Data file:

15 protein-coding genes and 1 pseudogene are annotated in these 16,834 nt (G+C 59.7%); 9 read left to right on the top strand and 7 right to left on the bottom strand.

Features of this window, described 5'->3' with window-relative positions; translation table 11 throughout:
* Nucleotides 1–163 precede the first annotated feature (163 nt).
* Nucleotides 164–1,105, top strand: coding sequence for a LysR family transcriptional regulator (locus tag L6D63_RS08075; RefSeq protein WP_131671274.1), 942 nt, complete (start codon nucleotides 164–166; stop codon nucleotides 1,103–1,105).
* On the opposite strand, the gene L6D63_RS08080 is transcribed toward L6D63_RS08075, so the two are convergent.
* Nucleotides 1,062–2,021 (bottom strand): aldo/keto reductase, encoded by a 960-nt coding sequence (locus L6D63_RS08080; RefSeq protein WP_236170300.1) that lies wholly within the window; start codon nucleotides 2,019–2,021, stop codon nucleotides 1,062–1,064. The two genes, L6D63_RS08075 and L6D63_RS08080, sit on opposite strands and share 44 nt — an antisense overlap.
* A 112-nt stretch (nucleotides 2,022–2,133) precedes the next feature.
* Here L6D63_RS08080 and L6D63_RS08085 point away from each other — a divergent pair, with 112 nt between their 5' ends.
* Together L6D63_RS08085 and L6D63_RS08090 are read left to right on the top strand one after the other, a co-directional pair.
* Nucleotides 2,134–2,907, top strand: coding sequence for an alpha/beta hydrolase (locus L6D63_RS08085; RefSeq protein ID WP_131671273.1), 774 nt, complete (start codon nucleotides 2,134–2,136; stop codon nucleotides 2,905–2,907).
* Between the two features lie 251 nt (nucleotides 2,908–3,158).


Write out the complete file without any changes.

15 protein-coding genes and 1 pseudogene are annotated in these 16,834 nt (G+C 59.7%); 9 read left to right on the top strand and 7 right to left on the bottom strand.

Features of this window, described 5'->3' with window-relative positions; translation table 11 throughout:
* Nucleotides 1–163 precede the first annotated feature (163 nt).
* Nucleotides 164–1,105, top strand: coding sequence for a LysR family transcriptional regulator (locus tag L6D63_RS08075; RefSeq protein WP_131671274.1), 942 nt, complete (start codon nucleotides 164–166; stop codon nucleotides 1,103–1,105).
* On the opposite strand, the gene L6D63_RS08080 is transcribed toward L6D63_RS08075, so the two are convergent.
* Nucleotides 1,062–2,021 (bottom strand): aldo/keto reductase, encoded by a 960-nt coding sequence (locus L6D63_RS08080; RefSeq protein WP_236170300.1) that lies wholly within the window; start codon nucleotides 2,019–2,021, stop codon nucleotides 1,062–1,064. The two genes, L6D63_RS08075 and L6D63_RS08080, sit on opposite strands and share 44 nt — an antisense overlap.
* A 112-nt stretch (nucleotides 2,022–2,133) precedes the next feature.
* Here L6D63_RS08080 and L6D63_RS08085 point away from each other — a divergent pair, with 112 nt between their 5' ends.
* Together L6D63_RS08085 and L6D63_RS08090 are read left to right on the top strand one after the other, a co-directional pair.
* Nucleotides 2,134–2,907, top strand: coding sequence for an alpha/beta hydrolase (locus L6D63_RS08085; RefSeq protein ID WP_131671273.1), 774 nt, complete (start codon nucleotides 2,134–2,136; stop codon nucleotides 2,905–2,907).
* Between the two features lie 251 nt (nucleotides 2,908–3,158).